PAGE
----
Automotive Fleet

NOV 2013

Magazine for the car and truck fleet and leasing industry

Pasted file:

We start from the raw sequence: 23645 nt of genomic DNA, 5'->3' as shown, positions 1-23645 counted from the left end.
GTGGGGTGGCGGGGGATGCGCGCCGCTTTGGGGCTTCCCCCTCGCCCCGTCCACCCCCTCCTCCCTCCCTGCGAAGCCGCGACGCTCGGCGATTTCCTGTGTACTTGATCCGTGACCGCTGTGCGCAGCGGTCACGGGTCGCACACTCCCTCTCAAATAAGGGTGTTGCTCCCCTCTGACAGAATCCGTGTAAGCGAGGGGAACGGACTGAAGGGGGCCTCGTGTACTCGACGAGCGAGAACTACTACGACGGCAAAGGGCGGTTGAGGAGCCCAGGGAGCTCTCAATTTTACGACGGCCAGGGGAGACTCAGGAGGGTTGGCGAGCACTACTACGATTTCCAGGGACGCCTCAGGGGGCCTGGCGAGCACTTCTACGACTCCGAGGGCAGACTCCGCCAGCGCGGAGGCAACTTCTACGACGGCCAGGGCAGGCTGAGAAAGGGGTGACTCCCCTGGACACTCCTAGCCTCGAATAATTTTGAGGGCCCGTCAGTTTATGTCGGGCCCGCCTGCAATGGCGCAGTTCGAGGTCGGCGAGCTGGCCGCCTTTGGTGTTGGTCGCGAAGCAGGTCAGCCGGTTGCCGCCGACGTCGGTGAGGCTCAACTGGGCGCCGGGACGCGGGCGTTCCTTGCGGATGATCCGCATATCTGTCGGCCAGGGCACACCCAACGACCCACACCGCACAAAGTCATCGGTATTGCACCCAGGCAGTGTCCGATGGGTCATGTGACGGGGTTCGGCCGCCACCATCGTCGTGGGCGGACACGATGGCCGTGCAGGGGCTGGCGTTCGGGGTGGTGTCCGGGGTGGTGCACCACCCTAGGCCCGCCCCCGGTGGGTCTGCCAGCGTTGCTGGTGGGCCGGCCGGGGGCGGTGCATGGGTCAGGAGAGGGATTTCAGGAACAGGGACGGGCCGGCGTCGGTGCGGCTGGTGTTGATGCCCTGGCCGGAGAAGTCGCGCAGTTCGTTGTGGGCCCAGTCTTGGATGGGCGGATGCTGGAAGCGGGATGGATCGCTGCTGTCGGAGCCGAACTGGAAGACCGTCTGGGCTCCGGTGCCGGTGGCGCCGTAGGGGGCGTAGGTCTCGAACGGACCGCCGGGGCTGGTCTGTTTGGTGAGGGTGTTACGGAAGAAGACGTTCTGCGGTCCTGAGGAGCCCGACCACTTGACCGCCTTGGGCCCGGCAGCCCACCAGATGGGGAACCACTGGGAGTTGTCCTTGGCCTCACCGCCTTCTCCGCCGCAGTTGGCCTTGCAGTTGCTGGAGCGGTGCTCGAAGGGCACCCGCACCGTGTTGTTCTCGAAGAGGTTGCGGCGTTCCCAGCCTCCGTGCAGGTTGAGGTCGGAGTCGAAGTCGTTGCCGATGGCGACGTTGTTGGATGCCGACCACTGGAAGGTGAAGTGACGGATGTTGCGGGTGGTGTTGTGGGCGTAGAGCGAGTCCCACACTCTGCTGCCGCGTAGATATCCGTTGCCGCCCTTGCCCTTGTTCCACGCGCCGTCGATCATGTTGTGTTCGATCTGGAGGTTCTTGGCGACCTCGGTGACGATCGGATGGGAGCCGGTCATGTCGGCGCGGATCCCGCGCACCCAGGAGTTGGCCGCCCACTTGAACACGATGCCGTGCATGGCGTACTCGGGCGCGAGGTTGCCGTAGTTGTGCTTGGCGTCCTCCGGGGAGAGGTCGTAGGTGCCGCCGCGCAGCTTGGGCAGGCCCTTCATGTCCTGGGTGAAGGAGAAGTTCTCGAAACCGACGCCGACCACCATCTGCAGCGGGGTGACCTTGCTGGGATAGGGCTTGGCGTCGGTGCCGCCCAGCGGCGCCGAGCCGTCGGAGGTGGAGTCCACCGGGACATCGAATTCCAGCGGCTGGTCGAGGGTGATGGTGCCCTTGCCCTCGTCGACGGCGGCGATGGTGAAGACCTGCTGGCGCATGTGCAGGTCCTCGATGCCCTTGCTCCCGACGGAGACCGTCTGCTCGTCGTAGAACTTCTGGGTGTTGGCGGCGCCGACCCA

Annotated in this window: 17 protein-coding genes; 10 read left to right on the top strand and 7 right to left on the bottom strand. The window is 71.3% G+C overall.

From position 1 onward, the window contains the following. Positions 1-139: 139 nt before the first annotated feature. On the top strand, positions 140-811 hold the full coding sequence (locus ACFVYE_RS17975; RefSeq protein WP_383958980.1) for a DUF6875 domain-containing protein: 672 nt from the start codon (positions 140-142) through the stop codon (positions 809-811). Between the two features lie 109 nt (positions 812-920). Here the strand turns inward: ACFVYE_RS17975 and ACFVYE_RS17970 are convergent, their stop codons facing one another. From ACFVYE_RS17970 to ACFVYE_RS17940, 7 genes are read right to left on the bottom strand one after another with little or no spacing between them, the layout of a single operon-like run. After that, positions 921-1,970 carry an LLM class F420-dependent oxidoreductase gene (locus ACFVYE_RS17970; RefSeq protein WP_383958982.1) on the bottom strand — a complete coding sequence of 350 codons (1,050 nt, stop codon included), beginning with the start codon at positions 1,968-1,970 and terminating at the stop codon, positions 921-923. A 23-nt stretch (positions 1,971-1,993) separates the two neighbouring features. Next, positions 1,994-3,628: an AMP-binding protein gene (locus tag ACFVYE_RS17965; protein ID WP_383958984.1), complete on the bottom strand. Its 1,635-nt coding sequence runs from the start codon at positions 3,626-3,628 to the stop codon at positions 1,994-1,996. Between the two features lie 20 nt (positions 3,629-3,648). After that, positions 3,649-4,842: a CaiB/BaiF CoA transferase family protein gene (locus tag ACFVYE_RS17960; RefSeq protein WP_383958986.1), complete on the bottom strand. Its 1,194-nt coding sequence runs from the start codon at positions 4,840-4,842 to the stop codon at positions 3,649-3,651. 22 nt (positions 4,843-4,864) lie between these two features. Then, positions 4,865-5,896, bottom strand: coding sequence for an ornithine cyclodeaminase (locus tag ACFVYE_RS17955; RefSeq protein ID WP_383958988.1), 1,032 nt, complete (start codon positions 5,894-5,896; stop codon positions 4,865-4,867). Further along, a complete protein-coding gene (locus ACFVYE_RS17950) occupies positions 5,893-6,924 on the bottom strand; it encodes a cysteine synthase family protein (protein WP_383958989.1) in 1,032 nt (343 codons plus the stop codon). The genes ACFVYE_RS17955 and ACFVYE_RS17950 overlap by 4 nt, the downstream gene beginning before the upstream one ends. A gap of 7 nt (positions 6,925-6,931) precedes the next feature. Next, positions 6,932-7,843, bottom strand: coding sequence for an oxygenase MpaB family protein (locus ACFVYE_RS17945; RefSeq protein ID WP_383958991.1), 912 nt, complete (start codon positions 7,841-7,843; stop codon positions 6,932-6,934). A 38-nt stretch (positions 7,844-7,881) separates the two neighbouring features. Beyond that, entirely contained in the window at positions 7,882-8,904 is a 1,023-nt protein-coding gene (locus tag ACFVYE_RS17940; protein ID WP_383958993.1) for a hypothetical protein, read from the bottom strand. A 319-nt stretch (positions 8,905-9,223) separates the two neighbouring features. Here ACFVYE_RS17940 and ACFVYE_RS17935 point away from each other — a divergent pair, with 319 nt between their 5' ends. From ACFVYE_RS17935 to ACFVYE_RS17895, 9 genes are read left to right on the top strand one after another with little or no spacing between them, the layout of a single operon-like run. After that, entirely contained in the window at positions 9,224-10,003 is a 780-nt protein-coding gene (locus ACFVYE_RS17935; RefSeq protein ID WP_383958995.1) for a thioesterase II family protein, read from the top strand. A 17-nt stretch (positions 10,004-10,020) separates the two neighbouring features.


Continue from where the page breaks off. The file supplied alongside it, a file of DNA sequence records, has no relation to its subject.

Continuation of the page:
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SPECIAL FLEET SAFETY SERIES SPONSORED BY VOLVO CARS NORTH AMERICA © OC IST KP T HO O .C /C OM ELMA OOK SURVIVE A HOW TO PH OT O: Don't be a hero. Be safe and use your best judgment if you are ever the victim of a carjacking. And, remember, most carjackers simply want the vehicle. C arjacking has become one of the most prevalent crimes in many parts of the world. Most carjackings occur for the sole purpose of taking the car; it is a crime without a political agenda. You can protect yourself by becoming familiar with the methods, ruses, and locations commonly used by carjackers. Police experts recommend that drivers should agree to all demands, and try to draw notice of the situation to passersby. If there is an opportunity to escape, do it, but remember to weigh the risk of escalating an already volatile event. Practice Avoidance Te frst step to avoid becoming a victim is to stay alert at all times and be aware of the surrounding environment. Te most likely places for a carjacking are: ● High crime areas.  ● Lesser traveled roads (e.g., rural areas).  ● Intersections where vehicles must stop.  ● Isolated areas in parking lots.  ● Residential driveways and gates. ● Trafc jams or congested areas. Learn to avoid these areas and situations if possible. If not, take steps to prevent an attack. In trafc, look around for possible avenues of escape. Drivers should keep some distance between their vehicle and the vehicle in front of them to enable the ability to easily maneuver out of a situation — about one-half of the vehicle's length. (Rule of thumb: Te rear tires of the vehicle trav42 AUTOMOTIVE FLEET I NOVEMBER 2013 eling directly in front should be visible.) When stopped, use the rear- and sideview mirrors to stay aware of the surroundings. Also, keep doors locked and windows up. Tis increases safety and makes it more difcult for an attacker to surprise you. Accidents are one ruse used by attackers to control a victim. Te following are common scenarios leading up to a carjacking: Te Bump: Te attacker bumps the victim's vehicle from behind. Te victim gets out to assess the damage and exchange information. Te victim's vehicle is taken. Good Samaritan: Te attacker(s) stage what appears to be an accident. Tey may simulate an injury. Te victim stops to assist, and the vehicle is taken. Te Ruse: Te vehicle behind the victim fashes its lights or the driver waves to get the victim's attention. Te attacker tries to indicate that there is a problem with the victim's car. Te victim pulls over, and the vehicle is taken. Te Trap: Carjackers use surveillance to follow the victim home. When the victim pulls into his or her driveway waiting for the gate or garage door to open, the attacker pulls up behind and blocks the victim's car. Te bottom line: Tink before stopping to assist in an accident. It may be safer to call and report the location, number of cars involved, and any injuries observed. In all cases, keep your cell phone or radio with you and immediately alert someone regarding your situation. In most carjacking situations, the at- There are several ruses that are used by carjackers, including accidents. Stay aware of your surroundings, and agree to all demands. tackers are interested only in the vehicle. Try to stay calm. Do not stare at the attacker as this may seem aggressive and cause them to harm you. Also, while some people think that carrying a weapon or pepper spray may fend of attackers, police strongly advise drivers be properly trained to use them. However, they warn that these weapons could be turned against a driver. Act After an Attack Always carry a cell phone or radio on your person. If you are in a populated area, immediately go to a safe place before contacting someone to report the incident. Immediately report the crime and clearly describe the event. What time of day did it occur? Where did it happen? How did it happen? Who was involved? Describe the attacker(s). Without staring during the event, try to note height, weight, scars or other marks, hair and eye color, the presence of facial hair, build (slender, large), and complexion (dark, fair). Describe the attacker's vehicle. If possible, get the vehicle license number, color, make, and model, as well as any marks (scratches, dents, or damage) and personal decorations (stickers, colored wheels, etc.). Te golden rule for descriptions is to give only that information you absolutely remember. If you are not sure, don't guess. Remember, in the end, avoidance is the best way to prevent an attack. AF

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